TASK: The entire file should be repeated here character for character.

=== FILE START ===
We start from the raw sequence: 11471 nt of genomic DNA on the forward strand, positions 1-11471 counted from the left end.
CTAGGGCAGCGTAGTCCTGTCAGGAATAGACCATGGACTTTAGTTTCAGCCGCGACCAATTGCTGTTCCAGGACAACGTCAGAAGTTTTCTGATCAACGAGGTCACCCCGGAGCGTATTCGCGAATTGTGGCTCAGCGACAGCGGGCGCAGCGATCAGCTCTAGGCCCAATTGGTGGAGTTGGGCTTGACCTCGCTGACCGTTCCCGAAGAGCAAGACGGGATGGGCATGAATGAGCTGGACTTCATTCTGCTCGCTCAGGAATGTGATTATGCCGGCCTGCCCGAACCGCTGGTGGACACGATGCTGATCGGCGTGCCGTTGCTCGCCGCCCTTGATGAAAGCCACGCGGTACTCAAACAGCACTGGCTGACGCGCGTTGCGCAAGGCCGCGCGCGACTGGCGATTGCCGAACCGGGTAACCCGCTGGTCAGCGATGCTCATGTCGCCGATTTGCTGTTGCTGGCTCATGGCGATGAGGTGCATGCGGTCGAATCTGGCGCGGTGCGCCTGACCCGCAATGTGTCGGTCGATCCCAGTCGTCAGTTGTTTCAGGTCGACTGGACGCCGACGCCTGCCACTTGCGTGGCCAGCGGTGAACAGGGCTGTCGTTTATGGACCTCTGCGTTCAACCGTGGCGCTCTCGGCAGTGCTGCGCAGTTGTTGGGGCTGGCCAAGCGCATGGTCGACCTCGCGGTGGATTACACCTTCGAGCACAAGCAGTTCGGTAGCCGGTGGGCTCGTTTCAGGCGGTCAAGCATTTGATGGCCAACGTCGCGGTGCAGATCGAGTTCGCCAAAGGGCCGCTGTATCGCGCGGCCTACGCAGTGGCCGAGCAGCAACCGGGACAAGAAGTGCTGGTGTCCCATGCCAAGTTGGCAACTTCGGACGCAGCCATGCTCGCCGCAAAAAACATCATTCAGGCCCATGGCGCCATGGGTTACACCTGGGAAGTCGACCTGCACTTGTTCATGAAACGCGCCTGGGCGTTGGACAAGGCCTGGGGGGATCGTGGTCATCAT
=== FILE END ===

We start from the raw sequence: 11471 nt of genomic DNA on the forward strand, positions 1-11471 counted from the left end.
CTAGGGCAGCGTAGTCCTGTCAGGAATAGACCATGGACTTTAGTTTCAGCCGCGACCAATTGCTGTTCCAGGACAACGTCAGAAGTTTTCTGATCAACGAGGTCACCCCGGAGCGTATTCGCGAATTGTGGCTCAGCGACAGCGGGCGCAGCGATCAGCTCTAGGCCCAATTGGTGGAGTTGGGCTTGACCTCGCTGACCGTTCCCGAAGAGCAAGACGGGATGGGCATGAATGAGCTGGACTTCATTCTGCTCGCTCAGGAATGTGATTATGCCGGCCTGCCCGAACCGCTGGTGGACACGATGCTGATCGGCGTGCCGTTGCTCGCCGCCCTTGATGAAAGCCACGCGGTACTCAAACAGCACTGGCTGACGCGCGTTGCGCAAGGCCGCGCGCGACTGGCGATTGCCGAACCGGGTAACCCGCTGGTCAGCGATGCTCATGTCGCCGATTTGCTGTTGCTGGCTCATGGCGATGAGGTGCATGCGGTCGAATCTGGCGCGGTGCGCCTGACCCGCAATGTGTCGGTCGATCCCAGTCGTCAGTTGTTTCAGGTCGACTGGACGCCGACGCCTGCCACTTGCGTGGCCAGCGGTGAACAGGGCTGTCGTTTATGGACCTCTGCGTTCAACCGTGGCGCTCTCGGCAGTGCTGCGCAGTTGTTGGGGCTGGCCAAGCGCATGGTCGACCTCGCGGTGGATTACACCTTCGAGCACAAGCAGTTCGGTAGCCGGTGGGCTCGTTTCAGGCGGTCAAGCATTTGATGGCCAACGTCGCGGTGCAGATCGAGTTCGCCAAAGGGCCGCTGTATCGCGCGGCCTACGCAGTGGCCGAGCAGCAACCGGGACAAGAAGTGCTGGTGTCCCATGCCAAGTTGGCAACTTCGGACGCAGCCATGCTCGCCGCAAAAAACATCATTCAGGCCCATGGCGCCATGGGTTACACCTGGGAAGTCGACCTGCACTTGTTCATGAAACGCGCCTGGGCGTTGGACAAGGCCTGGGGGGATCGTGGTCATCAT